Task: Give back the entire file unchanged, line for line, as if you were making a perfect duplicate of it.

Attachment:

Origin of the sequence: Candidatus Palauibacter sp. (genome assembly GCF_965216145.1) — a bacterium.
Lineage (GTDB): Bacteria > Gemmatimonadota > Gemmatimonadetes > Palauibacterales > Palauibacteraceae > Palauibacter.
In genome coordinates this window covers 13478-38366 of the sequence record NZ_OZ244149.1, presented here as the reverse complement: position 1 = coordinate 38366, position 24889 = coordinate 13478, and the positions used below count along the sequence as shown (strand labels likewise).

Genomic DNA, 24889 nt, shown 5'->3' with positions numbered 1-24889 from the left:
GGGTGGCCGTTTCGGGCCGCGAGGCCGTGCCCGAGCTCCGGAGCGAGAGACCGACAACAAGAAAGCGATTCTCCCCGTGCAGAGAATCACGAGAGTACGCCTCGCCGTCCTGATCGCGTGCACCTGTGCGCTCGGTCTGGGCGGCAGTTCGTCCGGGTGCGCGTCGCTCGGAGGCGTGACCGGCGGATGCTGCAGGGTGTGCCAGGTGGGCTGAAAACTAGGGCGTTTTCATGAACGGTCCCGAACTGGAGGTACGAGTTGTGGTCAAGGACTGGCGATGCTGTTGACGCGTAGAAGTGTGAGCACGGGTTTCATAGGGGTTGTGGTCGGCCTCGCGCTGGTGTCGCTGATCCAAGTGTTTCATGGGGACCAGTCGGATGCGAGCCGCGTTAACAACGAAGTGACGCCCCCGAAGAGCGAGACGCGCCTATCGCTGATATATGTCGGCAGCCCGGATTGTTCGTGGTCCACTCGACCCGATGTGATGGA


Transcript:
Origin of the sequence: Candidatus Palauibacter sp. (genome assembly GCF_965216145.1) — a bacterium.
Lineage (GTDB): Bacteria > Gemmatimonadota > Gemmatimonadetes > Palauibacterales > Palauibacteraceae > Palauibacter.
In genome coordinates this window covers 13478-38366 of the sequence record NZ_OZ244149.1, presented here as the reverse complement: position 1 = coordinate 38366, position 24889 = coordinate 13478, and the positions used below count along the sequence as shown (strand labels likewise).

Genomic DNA, 24889 nt, shown 5'->3' with positions numbered 1-24889 from the left:
GGGTGGCCGTTTCGGGCCGCGAGGCCGTGCCCGAGCTCCGGAGCGAGAGACCGACAACAAGAAAGCGATTCTCCCCGTGCAGAGAATCACGAGAGTACGCCTCGCCGTCCTGATCGCGTGCACCTGTGCGCTCGGTCTGGGCGGCAGTTCGTCCGGGTGCGCGTCGCTCGGAGGCGTGACCGGCGGATGCTGCAGGGTGTGCCAGGTGGGCTGAAAACTAGGGCGTTTTCATGAACGGTCCCGAACTGGAGGTACGAGTTGTGGTCAAGGACTGGCGATGCTGTTGACGCGTAGAAGTGTGAGCACGGGTTTCATAGGGGTTGTGGTCGGCCTCGCGCTGGTGTCGCTGATCCAAGTGTTTCATGGGGACCAGTCGGATGCGAGCCGCGTTAACAACGAAGTGACGCCCCCGAAGAGCGAGACGCGCCTATCGCTGATATATGTCGGCAGCCCGGATTGTTCGTGGTCCACTCGACCCGATGTGATGGA